The plant species reported in the ecological studies of Madhmeshwar area were only taken for the ethnomedicinal study. A well structured questionnaire was prepared covering different questions regarding plants used for ethnomedicinal purposes. For the ethnomedicinal study only two villages were observed i.e., Gundhaar and Ransi in Madhmeshwar area and the respondents were selected randomly from the villages. Gundhaar is situated inside the sanctuary with 42 households while village Ransi is situated at the fringe of sanctuary with a total of 119 households. More than 10 percent of respondents of total population of the villages were selected for questionnaire survey. Both formal and informal discussions were carried out covering different age groups with both genders and mostly elders were involved in the interview process. The plants reported in ecological studies were also further used to collect the informations on ethnomedicinal uses with relevant available literature in Himalayan region and in a part of Kedarnath Wildlife Sanctuary [19,27,28]. The plant species having ethnomedicinal values were cross checked with the Red Data Book and other publications who have categorized the plant species under various threat (ecological status) categories [29-31].

Collection and identification of plant specimens

From each sampling site, all plant species encountered in the quadrats were collected, and identified with the help of local and regional floras [27,32], while as some plants were also identified with the field guide [33]. Specimens collected during the surveys were processed in the laboratory according to [34]. These were pressed, dried in blotting sheets and poisoned with formaldehyde or mercuric chloride solution (0.5%) to protect against insect and fungal damage before mounting on the herbarium sheets. Voucher specimens were deposited in the Herbarium of Botanical Survey of India (BSD) and in the Herbarium of HNB Garhwal University Srinagar (GUH) under collector series JAB (Jahangeer Akbar Bhat). The nomenclature of the species follows “Flowering Plants of Uttarakhand - A Checklist” [35].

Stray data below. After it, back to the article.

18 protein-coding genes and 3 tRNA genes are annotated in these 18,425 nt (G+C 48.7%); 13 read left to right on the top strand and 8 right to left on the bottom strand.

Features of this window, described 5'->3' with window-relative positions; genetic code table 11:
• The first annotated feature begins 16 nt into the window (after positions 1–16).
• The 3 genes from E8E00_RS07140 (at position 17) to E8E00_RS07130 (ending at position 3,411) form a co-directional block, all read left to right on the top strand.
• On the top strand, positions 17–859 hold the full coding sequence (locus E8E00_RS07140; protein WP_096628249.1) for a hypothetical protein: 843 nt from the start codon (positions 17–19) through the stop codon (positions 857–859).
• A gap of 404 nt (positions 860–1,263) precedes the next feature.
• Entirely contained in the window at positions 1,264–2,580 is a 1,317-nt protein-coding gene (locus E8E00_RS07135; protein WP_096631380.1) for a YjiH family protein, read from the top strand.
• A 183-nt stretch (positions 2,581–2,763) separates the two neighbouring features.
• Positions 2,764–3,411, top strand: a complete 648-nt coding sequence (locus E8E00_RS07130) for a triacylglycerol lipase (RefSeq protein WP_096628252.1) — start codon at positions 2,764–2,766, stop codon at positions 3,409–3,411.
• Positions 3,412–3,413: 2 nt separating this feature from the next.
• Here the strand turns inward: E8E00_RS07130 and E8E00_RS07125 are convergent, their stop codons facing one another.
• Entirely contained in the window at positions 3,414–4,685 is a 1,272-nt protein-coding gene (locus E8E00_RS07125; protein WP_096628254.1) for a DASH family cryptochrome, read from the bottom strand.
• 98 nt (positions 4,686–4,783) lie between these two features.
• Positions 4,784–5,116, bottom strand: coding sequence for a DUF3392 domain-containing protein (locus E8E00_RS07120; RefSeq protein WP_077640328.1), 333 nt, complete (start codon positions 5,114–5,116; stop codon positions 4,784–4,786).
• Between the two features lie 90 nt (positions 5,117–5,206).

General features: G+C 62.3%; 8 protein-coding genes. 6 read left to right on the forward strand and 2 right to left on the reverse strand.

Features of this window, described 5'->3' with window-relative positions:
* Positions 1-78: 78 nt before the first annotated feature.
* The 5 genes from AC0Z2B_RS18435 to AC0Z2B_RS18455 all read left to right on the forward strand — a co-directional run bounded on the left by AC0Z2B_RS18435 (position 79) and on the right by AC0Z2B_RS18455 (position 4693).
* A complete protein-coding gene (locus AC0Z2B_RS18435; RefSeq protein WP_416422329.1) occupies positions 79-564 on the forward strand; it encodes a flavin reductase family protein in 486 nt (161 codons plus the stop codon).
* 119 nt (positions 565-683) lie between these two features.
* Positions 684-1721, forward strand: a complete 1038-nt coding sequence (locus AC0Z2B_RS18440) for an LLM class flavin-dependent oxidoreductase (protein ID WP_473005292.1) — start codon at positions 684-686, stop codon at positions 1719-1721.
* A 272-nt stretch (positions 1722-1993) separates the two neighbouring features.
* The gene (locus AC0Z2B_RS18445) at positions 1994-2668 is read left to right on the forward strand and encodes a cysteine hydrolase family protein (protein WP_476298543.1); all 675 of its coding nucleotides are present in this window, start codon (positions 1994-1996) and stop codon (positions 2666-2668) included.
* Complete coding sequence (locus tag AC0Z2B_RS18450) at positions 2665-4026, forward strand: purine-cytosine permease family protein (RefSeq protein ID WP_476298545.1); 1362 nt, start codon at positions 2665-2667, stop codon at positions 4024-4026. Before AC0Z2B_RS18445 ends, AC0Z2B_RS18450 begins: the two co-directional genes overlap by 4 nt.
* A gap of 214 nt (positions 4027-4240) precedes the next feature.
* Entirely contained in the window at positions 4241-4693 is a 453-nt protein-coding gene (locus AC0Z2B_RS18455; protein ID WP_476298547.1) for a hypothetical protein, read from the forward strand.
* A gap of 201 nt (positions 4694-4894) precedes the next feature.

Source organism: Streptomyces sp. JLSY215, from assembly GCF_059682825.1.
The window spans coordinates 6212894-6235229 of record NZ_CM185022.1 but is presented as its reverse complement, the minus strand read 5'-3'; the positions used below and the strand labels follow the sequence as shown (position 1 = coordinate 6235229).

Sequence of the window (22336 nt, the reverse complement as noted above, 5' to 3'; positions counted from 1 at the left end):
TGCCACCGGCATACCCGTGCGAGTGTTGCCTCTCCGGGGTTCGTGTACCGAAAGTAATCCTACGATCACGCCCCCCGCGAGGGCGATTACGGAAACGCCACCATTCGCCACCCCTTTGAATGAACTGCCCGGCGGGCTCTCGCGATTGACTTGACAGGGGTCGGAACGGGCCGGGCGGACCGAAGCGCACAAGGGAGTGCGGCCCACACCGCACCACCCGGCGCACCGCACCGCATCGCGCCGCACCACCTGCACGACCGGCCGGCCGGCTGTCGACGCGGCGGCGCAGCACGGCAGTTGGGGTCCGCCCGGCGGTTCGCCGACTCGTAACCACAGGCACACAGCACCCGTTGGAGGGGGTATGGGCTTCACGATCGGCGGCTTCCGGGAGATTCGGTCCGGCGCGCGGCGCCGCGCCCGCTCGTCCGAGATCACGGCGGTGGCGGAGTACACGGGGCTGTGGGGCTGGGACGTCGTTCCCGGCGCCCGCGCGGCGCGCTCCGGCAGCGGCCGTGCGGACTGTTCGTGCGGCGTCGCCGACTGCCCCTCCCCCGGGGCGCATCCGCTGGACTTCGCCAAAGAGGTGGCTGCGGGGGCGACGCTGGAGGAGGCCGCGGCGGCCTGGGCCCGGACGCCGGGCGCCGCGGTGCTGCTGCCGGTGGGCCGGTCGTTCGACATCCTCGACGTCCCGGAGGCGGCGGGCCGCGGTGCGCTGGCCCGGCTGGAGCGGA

Results and discussion

A total of one hundred and fifty two species of medicinally important plants (Table 1) were found in the quadrats including 49 species (Table 5) reported from the villages Gundhaar and Ransi of Madhmeshwar area. One hundred and three of these were herbs, thirty two shrubs and seventeen trees (Table 1), belonging to hundred twenty three genera of sixty one families (Figure 2). The most commonly used parts of ethomedicinal plants, compiled with relevant literature were leaves (32%), roots (24%), whole plants or plant (13%), followed by fruits (9%) and seeds and flowers (6% each) (Figure 3 and Table 2). According to different reports [19,27-31] eighteen plant species encountered have to be classified as rare, endangered, critically endangered or vulnerable (Table 2): Aconitium hetrophyllum, Picrorhiza kurrooa, Podophyllum hexandrum, Rosa sericea, Roscoea alpina, Salvia hians, Saussurea auriculata, Sorbus aucuparia, Sorbus cuspidata, Synotis alatus, Bistorta amlexicaulis, Coriaria nepalensis, Hypericum choisianum and Morina longifolia were recorded as rare species, while Jurinea dolomiaea and Swertia chirayita are classified as endangered, and Polygonatum verticillatum and Zanthoxylum armatum are vulnerable (Table 1).